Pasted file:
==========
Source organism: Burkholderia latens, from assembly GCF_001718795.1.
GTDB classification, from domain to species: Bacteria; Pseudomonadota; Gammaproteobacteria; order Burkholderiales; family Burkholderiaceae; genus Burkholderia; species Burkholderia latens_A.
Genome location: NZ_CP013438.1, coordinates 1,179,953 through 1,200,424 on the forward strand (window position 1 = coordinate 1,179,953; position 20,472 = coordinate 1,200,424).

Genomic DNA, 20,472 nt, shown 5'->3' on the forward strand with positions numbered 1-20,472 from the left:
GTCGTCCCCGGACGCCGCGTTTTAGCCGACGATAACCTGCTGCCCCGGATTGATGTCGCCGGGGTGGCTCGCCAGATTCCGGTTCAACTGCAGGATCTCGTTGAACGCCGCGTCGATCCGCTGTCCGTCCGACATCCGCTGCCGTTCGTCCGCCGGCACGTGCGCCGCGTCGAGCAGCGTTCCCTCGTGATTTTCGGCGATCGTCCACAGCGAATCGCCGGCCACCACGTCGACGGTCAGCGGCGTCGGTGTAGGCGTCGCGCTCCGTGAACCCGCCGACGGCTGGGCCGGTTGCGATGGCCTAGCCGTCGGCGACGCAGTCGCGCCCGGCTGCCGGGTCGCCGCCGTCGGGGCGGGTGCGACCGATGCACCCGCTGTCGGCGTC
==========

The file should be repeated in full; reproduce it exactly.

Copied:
Source organism: Burkholderia latens, from assembly GCF_001718795.1.
GTDB classification, from domain to species: Bacteria; Pseudomonadota; Gammaproteobacteria; order Burkholderiales; family Burkholderiaceae; genus Burkholderia; species Burkholderia latens_A.
Genome location: NZ_CP013438.1, coordinates 1,179,953 through 1,200,424 on the forward strand (window position 1 = coordinate 1,179,953; position 20,472 = coordinate 1,200,424).

Genomic DNA, 20,472 nt, shown 5'->3' on the forward strand with positions numbered 1-20,472 from the left:
GTCGTCCCCGGACGCCGCGTTTTAGCCGACGATAACCTGCTGCCCCGGATTGATGTCGCCGGGGTGGCTCGCCAGATTCCGGTTCAACTGCAGGATCTCGTTGAACGCCGCGTCGATCCGCTGTCCGTCCGACATCCGCTGCCGTTCGTCCGCCGGCACGTGCGCCGCGTCGAGCAGCGTTCCCTCGTGATTTTCGGCGATCGTCCACAGCGAATCGCCGGCCACCACGTCGACGGTCAGCGGCGTCGGTGTAGGCGTCGCGCTCCGTGAACCCGCCGACGGCTGGGCCGGTTGCGATGGCCTAGCCGTCGGCGACGCAGTCGCGCCCGGCTGCCGGGTCGCCGCCGTCGGGGCGGGTGCGACCGATGCACCCGCTGTCGGCGTC